When we hit the projected critical mass of confirmed cases, how many of them will have progressed to pneumonia? Maybe there's a bit more time before the system is overwhelmed. On the other hand, at what stage of the disease do people get diagnosed? If they're already severe by then, this might be moot.

Comment by gilch on When is the right time to hole up? · 2020-03-14T23:25:35.373Z · score: 2 (2 votes) · LW · GW

by the time when you want to go into isolation based on timeline-of-the-illness considerations, so few people in your community will be infected that it seems too early.

How few? Ten confirmed cases? A hundred? Does it depend on the size or density of the community?

Comment by gilch on Coronavirus: Justified Practical Advice Thread · 2020-03-14T21:21:55.895Z · score: 1 (1 votes) · LW · GW

Maybe we should put copper on our hand sanitizer bottles. But does it take effect quickly enough to matter here?

Comment by gilch on Open & Welcome Thread - February 2020 · 2020-03-02T20:20:02.171Z · score: 8 (3 votes) · LW · GW

I feel that I should also point out that long options are a risky play. They do eventually expire, and may expire worthless. You have to get the timing right as well as the direction, and deflating volatility could mean they lose most of their value sooner than you expect. You could lose your entire investment. If you want to experiment, either do a "paper" trade (simulate and track it, but don't actually do it), or make sure it's money you can afford to lose on a very small percentage of your account. 5% of the account is considered big for a single trade, even for experienced option traders who know what they are doing, and I basically never go that high on a long position. I'd recommend you keep it to 1% or less.

Comment by gilch on Open & Welcome Thread - February 2020 · 2020-03-02T20:10:42.777Z · score: 8 (3 votes) · LW · GW

You can try puts on SPY instead. It's an ETF that tracks the same index: the S&P 500, but the share price is 1/10th, so the options are proportionally cheaper as well. There's also the XSP mini options, but I think SPY still has better liquidity.

Also, if you have the right kind of account, you can try spreads, buying one option and selling another to help pay for it.

You could also consider a call option on an inverse index ETF, like SH, which is designed to rise when SPX falls. Its share price is even lower than SPY, currently about 1/100th of SPX or under \$30/share. Most options on this will cost hundreds or less per contract, not thousands.

Comment by gilch on Open & Welcome Thread - February 2020 · 2020-03-02T06:36:16.114Z · score: 1 (1 votes) · LW · GW

I work as a software developer for an American company, but my perspective is mostly limited to my own experience. I have also been involved in some hiring decisions and interviews. You can sometimes get hired without a degree, if you can prove you have the skills. LinkedIn is helpful for finding work if you can connect with recruiters. It may be easier to find a job when you already have one, as that proves you can currently do work. Open-source work was helpful for me. The quality matters more than the quantity. It can show that you know how to use version control, and, depending on the project, that you can coordinate work with a team.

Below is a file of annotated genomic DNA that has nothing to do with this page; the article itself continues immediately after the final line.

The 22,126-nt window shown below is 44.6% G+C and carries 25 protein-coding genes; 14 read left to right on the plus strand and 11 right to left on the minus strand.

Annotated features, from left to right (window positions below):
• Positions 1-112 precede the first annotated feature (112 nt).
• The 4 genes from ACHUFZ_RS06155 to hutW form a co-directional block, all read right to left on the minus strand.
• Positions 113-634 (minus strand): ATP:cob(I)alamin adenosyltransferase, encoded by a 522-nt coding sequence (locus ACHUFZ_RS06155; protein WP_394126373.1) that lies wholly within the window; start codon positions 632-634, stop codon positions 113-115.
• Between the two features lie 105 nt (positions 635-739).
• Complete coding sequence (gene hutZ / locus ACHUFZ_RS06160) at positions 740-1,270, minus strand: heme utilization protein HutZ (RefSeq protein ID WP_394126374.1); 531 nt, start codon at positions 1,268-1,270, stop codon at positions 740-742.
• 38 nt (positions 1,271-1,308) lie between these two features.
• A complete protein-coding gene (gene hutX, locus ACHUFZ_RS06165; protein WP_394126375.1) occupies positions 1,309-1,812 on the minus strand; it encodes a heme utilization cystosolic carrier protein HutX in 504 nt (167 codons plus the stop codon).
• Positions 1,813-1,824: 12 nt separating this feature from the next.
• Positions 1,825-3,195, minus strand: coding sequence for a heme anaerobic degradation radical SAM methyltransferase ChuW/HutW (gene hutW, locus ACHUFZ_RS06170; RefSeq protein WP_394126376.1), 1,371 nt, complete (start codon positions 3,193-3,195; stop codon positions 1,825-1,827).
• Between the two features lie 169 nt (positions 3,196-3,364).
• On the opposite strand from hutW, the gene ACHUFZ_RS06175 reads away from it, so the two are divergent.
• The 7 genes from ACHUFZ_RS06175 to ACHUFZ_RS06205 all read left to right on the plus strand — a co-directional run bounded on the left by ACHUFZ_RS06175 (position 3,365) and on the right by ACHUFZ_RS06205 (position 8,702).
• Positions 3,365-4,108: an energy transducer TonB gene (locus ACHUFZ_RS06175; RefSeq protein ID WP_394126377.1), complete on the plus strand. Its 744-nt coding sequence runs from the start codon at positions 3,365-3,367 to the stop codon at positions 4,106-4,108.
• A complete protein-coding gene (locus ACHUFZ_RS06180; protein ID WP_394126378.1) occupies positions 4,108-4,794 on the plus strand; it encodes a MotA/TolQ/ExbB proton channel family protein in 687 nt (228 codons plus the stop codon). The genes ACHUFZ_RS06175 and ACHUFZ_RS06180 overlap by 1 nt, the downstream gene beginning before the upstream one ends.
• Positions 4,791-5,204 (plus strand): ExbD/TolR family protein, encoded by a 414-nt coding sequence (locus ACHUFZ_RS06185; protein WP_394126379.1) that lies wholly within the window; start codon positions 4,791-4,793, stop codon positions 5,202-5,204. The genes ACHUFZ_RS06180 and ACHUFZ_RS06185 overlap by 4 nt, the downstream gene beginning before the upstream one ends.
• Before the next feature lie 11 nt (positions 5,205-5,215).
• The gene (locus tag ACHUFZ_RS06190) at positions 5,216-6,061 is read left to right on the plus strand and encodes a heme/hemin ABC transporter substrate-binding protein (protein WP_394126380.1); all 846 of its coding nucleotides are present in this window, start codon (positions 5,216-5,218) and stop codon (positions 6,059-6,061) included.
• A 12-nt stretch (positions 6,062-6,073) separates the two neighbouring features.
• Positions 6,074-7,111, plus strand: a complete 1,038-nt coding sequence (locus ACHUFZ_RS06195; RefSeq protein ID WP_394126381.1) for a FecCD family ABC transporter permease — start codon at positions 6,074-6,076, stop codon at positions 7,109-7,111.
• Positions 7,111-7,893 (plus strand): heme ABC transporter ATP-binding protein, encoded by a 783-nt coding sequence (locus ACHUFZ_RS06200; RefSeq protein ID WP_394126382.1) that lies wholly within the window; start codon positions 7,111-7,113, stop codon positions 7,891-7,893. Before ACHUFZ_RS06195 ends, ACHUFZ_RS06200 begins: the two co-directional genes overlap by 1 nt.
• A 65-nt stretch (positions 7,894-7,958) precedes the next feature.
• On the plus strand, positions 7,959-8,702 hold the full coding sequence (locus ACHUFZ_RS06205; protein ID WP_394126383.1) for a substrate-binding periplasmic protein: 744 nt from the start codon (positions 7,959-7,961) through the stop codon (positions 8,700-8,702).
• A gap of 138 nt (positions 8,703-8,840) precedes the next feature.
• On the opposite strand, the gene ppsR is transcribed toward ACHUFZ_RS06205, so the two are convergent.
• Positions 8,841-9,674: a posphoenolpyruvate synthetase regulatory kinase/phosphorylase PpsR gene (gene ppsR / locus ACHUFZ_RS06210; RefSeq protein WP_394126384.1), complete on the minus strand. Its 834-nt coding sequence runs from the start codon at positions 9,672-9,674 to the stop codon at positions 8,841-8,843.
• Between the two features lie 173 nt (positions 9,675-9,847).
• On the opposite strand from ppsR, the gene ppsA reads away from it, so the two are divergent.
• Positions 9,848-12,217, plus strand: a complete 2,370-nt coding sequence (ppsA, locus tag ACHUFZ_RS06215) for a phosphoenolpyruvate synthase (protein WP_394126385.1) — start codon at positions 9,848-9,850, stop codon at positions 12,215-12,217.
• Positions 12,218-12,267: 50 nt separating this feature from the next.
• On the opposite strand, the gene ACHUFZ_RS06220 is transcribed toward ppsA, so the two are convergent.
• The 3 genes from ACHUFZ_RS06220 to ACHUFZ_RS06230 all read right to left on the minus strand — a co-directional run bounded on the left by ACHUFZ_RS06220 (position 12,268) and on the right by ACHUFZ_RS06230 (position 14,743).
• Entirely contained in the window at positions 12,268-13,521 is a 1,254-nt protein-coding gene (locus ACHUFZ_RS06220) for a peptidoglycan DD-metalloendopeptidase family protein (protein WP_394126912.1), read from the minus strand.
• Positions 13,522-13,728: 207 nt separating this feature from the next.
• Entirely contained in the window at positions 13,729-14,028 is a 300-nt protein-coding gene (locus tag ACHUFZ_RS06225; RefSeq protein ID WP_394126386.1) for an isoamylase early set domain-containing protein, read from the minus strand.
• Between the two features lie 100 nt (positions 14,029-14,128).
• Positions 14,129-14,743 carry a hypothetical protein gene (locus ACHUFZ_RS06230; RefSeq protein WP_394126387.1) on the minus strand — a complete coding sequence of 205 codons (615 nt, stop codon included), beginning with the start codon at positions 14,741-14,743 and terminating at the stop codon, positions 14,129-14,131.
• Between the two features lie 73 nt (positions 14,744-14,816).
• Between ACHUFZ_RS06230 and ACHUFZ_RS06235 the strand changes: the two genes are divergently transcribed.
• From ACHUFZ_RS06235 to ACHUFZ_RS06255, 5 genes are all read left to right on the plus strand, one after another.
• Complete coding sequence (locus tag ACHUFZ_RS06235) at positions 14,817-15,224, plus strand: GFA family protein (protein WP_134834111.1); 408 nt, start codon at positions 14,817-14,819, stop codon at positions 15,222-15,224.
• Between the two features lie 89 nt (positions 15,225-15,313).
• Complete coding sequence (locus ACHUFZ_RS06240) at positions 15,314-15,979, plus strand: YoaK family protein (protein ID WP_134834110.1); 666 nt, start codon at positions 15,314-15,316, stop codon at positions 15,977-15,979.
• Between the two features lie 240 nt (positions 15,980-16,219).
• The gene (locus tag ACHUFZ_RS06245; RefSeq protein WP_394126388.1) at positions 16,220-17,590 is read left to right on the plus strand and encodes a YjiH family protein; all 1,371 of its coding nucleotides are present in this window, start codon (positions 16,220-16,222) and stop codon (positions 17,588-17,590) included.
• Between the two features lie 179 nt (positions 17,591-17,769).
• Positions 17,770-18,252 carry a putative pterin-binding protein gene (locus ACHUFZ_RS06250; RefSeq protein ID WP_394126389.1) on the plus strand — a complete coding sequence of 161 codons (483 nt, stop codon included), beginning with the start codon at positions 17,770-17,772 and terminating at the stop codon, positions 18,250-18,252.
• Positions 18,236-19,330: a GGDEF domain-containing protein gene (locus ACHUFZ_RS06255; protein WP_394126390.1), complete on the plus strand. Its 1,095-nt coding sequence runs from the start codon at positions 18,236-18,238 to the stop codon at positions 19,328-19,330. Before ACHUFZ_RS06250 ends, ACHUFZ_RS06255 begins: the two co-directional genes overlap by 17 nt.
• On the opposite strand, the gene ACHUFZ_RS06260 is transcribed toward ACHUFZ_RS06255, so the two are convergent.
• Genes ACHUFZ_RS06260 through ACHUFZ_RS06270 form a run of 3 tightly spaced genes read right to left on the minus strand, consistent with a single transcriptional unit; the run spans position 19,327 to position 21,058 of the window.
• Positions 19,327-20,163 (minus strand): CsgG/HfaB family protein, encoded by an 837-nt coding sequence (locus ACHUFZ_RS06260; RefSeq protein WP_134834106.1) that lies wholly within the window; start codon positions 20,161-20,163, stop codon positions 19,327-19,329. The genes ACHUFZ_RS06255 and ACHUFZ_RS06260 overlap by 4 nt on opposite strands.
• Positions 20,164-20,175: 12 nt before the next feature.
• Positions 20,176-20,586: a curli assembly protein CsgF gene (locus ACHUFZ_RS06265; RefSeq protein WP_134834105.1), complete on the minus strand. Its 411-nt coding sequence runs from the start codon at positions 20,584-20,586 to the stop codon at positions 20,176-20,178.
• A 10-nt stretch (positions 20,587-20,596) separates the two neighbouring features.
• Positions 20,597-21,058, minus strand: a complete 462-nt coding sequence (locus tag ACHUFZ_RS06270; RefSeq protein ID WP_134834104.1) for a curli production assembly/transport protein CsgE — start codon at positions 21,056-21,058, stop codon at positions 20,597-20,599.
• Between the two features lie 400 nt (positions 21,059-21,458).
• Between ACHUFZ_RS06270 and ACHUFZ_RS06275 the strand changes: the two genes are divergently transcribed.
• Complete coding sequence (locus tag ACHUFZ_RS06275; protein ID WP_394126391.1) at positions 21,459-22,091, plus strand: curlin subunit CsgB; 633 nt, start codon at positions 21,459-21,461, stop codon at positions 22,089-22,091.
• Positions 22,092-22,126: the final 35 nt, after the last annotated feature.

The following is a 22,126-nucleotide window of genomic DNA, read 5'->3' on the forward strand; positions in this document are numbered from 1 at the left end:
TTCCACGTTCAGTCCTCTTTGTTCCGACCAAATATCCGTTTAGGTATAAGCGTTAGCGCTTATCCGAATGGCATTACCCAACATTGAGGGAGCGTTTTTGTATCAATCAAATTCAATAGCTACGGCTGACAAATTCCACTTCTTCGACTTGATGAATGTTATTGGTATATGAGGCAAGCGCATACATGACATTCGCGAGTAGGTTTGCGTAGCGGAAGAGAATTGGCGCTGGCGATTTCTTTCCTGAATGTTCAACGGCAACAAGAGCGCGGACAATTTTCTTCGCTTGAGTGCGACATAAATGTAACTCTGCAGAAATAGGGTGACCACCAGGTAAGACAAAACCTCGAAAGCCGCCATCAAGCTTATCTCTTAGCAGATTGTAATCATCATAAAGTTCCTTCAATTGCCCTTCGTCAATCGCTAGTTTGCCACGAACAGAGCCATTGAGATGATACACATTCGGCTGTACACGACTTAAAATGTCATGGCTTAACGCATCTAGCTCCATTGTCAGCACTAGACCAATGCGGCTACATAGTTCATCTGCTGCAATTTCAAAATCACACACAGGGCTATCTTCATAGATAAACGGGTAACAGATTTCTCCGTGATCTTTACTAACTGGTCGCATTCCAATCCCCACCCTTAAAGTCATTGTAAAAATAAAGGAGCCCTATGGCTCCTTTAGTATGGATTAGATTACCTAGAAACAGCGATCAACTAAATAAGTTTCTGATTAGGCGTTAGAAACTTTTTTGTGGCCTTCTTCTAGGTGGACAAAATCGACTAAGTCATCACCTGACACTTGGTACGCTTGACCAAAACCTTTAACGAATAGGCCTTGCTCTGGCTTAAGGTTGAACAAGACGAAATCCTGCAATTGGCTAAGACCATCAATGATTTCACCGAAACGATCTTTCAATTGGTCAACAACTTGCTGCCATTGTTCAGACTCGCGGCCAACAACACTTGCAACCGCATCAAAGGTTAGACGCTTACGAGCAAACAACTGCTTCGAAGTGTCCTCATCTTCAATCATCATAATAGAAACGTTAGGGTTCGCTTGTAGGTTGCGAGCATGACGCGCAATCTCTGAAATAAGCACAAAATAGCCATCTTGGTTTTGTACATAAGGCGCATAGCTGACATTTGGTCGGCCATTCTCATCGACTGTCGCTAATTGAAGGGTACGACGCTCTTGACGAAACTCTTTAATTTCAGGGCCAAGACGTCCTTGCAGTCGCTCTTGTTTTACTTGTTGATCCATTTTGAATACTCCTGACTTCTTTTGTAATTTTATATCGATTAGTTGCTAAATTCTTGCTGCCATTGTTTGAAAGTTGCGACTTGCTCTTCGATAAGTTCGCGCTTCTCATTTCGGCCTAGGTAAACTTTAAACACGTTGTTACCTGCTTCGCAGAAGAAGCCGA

Comment by gilch on Coronavirus: Justified Practical Advice Thread · 2020-03-01T21:10:51.306Z · score: 6 (7 votes) · LW · GW

Track your sleep quality and make sure you are getting enough. There are smartphone apps (like Sleep Cycle) that can do this. Your immune system is one of the first things to go with even mild sleep deprivation, which makes you more susceptible to infection. You may have to adjust the timing or dose of your caffeine intake. You might also consider melatonin (see Scott Alexander's guide for optimal timing and dose).

Comment by gilch on Coronavirus: Justified Practical Advice Thread · 2020-03-01T19:45:29.976Z · score: 7 (2 votes) · LW · GW

They make non-contact digital thermometers now. You could get one of those. Point and shoot.

Comment by gilch on Coronavirus: Justified Practical Advice Thread · 2020-03-01T19:43:17.119Z · score: 3 (3 votes) · LW · GW

Soap doesn't work by killing germs. It works by detaching them from your skin.

Comment by gilch on Coronavirus: Justified Practical Advice Thread · 2020-03-01T19:39:03.038Z · score: 1 (1 votes) · LW · GW

You can get vitamin D from sunlight exposure. For white people, this doesn't take long, probably minutes (around noon) of direct exposure on your face and arms. If your skin is darker, it takes longer. You have to expose more skin for longer periods. Black people maybe can't get enough at high latitude and will have to take the pills. If you're supplementing this way, you do have to actually step outside for a bit. Exposure through windows that block UV is not going to work. Obviously, sunscreen will prevent some exposure.

If you get a sunburn, you waited too long. You have to factor in season, latitude, time of day, and skin tone. There's an app called dminder that can help you time it so you don't get the sunburn.

Comment by gilch on Coronavirus: Justified Practical Advice Thread · 2020-03-01T18:53:52.989Z · score: 1 (1 votes) · LW · GW

You touch these often, yes, but how often do you share them with other people? If all the germs on there are yours, maybe disinfecting it is not really helping.